FIG. 7 is a flowchart illustrating a method 700 of recognizing and transforming host user components to web interface widgets to compose a web enabled user interface which may suitably be read by a web browser. At step 710, agents, such as the agent described in connection with FIG. 6, are employed to consume an entire host screen. At step 720, each component object class of each agent scans the entire host screen determining whether one or more regions on the host screen have characteristics which may indicate a match with the type of host interface component each component is designed to recognize. At step 730, each component object of each agent temporarily stores properties defining any matched regions within the agent. At step 740, the method determines whether any match regions associated with one agent overlaps other matched regions associated with another agent. At step 750, the method resolves conflicts between overlapping regions to define non-overlapping matched regions. At step 760, the method outputs each non-overlapping matched region into a web interface format according to the agent controlling the matched region. Specifically, the controlling agent's widget object specifies the program instructions for rendering the web interface widget.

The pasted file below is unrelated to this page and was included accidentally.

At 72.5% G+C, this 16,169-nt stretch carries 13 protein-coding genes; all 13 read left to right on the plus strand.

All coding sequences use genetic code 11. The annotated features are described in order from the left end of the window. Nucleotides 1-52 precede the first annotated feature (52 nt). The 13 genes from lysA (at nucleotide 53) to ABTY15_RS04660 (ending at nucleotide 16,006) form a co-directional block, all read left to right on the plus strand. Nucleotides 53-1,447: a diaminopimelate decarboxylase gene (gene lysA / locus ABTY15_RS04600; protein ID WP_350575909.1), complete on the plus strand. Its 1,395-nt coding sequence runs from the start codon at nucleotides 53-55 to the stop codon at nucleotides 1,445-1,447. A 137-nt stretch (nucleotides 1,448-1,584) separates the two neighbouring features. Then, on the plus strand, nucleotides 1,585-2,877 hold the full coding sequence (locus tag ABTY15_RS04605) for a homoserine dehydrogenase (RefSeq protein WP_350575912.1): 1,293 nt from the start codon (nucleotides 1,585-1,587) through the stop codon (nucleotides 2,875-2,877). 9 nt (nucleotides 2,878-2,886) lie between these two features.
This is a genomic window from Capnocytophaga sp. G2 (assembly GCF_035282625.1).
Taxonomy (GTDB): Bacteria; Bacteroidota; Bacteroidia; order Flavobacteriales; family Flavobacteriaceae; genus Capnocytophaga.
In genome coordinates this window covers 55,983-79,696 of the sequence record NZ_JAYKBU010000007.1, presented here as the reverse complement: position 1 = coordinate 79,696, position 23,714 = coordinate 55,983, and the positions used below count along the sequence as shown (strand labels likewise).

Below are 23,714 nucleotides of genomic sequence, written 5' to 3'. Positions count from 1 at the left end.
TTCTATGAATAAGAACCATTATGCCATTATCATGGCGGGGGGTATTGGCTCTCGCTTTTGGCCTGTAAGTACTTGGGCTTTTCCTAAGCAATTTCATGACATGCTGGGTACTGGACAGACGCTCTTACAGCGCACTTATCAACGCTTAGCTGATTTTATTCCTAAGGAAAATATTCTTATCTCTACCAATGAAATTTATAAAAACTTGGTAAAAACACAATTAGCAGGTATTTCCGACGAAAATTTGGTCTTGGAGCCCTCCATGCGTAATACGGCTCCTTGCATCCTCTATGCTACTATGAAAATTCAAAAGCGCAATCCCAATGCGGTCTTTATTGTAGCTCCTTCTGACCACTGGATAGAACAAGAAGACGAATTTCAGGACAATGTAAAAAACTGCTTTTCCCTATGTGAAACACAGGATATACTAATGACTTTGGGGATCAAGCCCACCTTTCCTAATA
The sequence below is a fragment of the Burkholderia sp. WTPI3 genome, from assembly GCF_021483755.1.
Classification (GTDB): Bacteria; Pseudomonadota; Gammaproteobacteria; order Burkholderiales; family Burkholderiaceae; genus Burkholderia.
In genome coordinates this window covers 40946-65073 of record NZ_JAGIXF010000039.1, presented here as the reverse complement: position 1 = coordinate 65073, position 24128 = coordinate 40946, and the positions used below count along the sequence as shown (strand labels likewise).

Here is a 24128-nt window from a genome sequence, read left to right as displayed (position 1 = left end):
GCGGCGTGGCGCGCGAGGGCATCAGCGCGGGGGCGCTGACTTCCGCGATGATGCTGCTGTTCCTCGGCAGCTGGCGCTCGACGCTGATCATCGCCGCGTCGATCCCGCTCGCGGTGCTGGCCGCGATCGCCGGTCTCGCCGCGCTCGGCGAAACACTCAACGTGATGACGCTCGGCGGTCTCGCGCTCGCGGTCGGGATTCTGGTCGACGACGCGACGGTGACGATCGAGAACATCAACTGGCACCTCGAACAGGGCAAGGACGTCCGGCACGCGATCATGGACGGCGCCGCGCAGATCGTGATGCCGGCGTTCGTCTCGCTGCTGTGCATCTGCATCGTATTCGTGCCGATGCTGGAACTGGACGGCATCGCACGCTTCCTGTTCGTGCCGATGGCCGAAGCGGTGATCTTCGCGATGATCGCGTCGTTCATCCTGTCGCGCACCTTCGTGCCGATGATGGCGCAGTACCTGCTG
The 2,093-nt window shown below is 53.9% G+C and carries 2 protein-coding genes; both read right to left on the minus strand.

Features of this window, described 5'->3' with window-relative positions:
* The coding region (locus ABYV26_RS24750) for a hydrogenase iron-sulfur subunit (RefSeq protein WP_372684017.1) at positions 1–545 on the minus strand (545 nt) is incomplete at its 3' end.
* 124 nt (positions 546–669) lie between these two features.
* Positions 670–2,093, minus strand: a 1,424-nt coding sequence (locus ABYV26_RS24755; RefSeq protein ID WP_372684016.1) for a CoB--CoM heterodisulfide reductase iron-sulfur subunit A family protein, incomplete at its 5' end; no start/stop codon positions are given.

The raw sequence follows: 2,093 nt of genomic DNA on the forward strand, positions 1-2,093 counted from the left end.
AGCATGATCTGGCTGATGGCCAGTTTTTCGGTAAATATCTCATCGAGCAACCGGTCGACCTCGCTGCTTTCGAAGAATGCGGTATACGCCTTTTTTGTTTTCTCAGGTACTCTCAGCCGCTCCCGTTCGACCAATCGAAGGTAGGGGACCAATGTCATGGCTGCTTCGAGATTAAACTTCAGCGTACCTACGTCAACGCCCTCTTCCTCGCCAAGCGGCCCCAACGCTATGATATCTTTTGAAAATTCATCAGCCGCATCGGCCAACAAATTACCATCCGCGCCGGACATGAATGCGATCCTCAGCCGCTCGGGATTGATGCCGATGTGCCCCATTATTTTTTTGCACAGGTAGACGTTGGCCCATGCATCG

The description of the present invention has been presented for purposes of illustration and description, and is not intended to be exhaustive or as limiting the invention to the form disclosed. Many modifications and variations will be apparent to those of ordinary skill in the art. The embodiment was chosen and described in order to best explain the principles of the invention, their practical application, and to enable others of ordinary skill in the art to understand the invention. Subject to the limitations of the claims, various embodiments with various modifications as necessary to adapt the present invention to a particular environment or use are hereby contemplated such as rendering XML data into a visual representation, transforming one web interface to another web interface, transforming data carried in an email into data utilized by an automated processing system, transforming data for visual presentation to a user, including without limitation the adaptation of various teachings herein in light of rapidly evolving hardware, software components and techniques for utilizing and adapting such items.